We do not always eat because our body needs it. Every day we absorb millions of impulses and emotions which actually make us eat.
Whilst many of us know what we need to do to make positive changes to our health and well-being, it can often be much more difficult to put this knowledge into practice. This is especially true when it comes to our eating habits.
We may know what macros we need to hit, we may know what food choices are best for us, and yet, why do we so often struggle to apply this? Often we tell ourselves, ‘it’s just about will power’, ‘I just need to put in more effort’, ‘I just need to stay focused’. In reality, our relationship with food is often much more complex than this. There are many reasons why we eat, which often do not only relate to physical hunger, but a myriad of nun-hunger related reasons. It is only when we learn to take a step back and reflect upon our relationship with food that we can begin to address the underlying issues, and truly make long lasting changes to our eating behaviours.
Emotions play a big part in eating behaviour….think about it…from a young age we have learnt to associate food with comfort, reassurance, security…when we were babies and we cried, we were comforted with milk; as toddlers if we fell over we would be offered a hug and a lollipop. If we did well in exams we might get rewarded with a special meal. Go to your nan’s and she’d feed you a big dinner to show she cared. There you have it – a nice little conditioned response between emotions and food. However, using food in this way can lead to some unhelpful cycles which we may find ourselves getting caught up in: we have a bad day, we eat to comfort ourselves, we then feel guilty, which adds more stress and worry to our bad day.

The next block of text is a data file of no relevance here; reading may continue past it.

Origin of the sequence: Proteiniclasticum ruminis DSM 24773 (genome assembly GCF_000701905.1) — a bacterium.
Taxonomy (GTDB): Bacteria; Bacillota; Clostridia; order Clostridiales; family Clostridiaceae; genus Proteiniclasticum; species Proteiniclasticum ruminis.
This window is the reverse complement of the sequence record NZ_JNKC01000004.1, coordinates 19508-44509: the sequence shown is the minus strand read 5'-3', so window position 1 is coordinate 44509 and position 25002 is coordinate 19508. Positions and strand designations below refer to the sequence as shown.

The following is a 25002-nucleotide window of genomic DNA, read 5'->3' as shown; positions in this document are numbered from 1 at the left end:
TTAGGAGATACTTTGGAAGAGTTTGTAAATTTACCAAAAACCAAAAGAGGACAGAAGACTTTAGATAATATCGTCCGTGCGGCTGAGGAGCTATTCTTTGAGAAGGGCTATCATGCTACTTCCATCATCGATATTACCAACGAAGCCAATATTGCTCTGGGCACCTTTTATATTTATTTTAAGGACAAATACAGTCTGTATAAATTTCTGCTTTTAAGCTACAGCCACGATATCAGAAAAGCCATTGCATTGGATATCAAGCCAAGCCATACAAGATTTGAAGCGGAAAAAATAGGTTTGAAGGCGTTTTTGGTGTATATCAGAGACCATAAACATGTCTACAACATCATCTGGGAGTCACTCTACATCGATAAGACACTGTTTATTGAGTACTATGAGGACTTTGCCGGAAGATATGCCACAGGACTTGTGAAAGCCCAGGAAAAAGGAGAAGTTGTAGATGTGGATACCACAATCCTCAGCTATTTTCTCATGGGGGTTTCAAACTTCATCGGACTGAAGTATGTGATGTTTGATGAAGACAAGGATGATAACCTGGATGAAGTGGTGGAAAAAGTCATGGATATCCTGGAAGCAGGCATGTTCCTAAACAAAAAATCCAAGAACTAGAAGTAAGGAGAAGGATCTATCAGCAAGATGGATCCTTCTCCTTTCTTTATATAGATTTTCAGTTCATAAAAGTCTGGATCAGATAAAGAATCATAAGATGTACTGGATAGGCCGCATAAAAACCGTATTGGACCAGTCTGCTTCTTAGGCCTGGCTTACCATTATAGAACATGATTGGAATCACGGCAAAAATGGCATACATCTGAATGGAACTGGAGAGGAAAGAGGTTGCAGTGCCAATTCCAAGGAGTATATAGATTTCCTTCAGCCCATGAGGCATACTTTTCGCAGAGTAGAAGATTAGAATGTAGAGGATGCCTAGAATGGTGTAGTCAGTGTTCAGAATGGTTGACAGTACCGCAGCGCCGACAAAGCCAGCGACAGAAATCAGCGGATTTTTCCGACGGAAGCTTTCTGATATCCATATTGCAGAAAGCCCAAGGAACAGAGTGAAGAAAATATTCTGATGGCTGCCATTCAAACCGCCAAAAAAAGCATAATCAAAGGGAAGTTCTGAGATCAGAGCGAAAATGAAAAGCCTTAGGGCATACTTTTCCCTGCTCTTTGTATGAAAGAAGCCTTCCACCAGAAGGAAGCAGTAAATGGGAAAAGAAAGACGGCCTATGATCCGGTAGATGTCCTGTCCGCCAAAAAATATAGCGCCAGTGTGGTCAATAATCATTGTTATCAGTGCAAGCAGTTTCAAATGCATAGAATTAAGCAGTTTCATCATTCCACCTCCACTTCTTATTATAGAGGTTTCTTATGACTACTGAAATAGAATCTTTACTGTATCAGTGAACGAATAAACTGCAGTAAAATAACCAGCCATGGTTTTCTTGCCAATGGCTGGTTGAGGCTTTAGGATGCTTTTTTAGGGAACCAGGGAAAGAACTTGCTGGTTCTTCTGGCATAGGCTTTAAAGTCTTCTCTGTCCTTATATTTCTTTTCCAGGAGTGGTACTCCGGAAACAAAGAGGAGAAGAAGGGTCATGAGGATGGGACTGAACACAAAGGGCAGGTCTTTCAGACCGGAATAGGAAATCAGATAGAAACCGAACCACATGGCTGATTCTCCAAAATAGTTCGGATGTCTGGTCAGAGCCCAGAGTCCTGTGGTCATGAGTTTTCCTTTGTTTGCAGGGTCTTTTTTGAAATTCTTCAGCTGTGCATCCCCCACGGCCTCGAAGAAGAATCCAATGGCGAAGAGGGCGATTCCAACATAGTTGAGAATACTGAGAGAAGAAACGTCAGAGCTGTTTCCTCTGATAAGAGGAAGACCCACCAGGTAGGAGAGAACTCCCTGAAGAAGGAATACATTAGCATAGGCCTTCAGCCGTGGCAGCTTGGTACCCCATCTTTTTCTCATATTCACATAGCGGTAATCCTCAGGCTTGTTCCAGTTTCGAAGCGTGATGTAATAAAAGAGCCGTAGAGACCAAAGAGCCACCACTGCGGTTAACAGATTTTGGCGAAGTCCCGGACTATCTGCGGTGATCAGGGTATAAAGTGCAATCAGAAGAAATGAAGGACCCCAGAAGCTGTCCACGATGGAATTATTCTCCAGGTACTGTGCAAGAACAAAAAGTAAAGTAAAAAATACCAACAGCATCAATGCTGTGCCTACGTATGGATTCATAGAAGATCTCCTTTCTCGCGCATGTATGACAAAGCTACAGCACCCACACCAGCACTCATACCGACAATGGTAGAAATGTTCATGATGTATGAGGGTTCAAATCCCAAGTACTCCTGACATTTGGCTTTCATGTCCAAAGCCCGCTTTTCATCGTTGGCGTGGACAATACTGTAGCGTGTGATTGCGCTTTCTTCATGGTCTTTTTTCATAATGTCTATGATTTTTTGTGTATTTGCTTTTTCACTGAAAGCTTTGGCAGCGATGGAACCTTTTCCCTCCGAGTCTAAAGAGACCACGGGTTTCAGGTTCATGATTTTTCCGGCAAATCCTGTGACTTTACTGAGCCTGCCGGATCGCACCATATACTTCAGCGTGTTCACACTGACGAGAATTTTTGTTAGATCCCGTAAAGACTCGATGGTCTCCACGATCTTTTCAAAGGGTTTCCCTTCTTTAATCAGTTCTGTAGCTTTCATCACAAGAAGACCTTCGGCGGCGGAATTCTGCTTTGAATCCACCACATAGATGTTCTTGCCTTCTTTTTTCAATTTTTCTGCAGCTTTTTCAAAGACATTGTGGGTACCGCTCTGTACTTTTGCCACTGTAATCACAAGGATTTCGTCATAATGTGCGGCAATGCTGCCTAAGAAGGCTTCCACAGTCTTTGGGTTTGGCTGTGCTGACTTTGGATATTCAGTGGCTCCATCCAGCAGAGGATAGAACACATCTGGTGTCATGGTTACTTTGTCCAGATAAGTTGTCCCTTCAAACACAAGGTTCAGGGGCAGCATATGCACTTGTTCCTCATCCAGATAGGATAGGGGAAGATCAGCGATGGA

Food does not help us to actually deal with the emotion, it just helps us to feel better in the moment, but often leaves us feeling worse in the long run. So what do we do about it? We need to learn to address the emotion directly – to notice what you are feeling (‘I feel sad’ or ‘I feel bored’.) This is important – sometimes we might not even notice how we are feeling before we find ourselves eating. Ask yourself what would really help (‘ I feel sad because I am lonely’ or ‘I feel bored because I have no plans’) so that you can think of more helpful solutions (‘perhaps it might help if I call my friend/family and make plans to meet’). Responding in this way helps us to get unstuck from these unhelpful cycles, cope more effectively with our emotions and develop a healthier relationship with food.
Of course, not all our emotional connections with food are bad. Being a foodie can also be an issue when it comes to bad eating habits. Having a fresh date which you want to impress with a new recipe every time, living a highly social life exploring new places to eat with your friends or simply loving food. Happiness and eating can also come hand in hand, so it is always important to pay attention to eating mindfully.
Moreover, in this high speed world we live in we might also find ourselves eating on autopilot – mindlessly eating breakfast in the car on the way to work, grabbing a quick something on the way to the gym, eating more than we’d planned as we have our dinners watching TV, picking at food as we are preparing our lunch.
Sound familiar? So why is this a problem? Well if we are eating mindlessly and on autopilot then this means that we are not helping our minds and our bodies to receive signals to register that we are eating. This can cause us to overeat or to still feel hungry, even if we have eaten. Engaging in processes such as tracking your macros (there are lots of good apps out there to help you do this) can be a good way to start to become more mindful of what you are eating. It forces you to stop, think and be accountable for what goes in your mouth! There are also specific exercises and practices that can help us to learn to be more present in the moment, so that we can be more aware of the decisions we are making around food.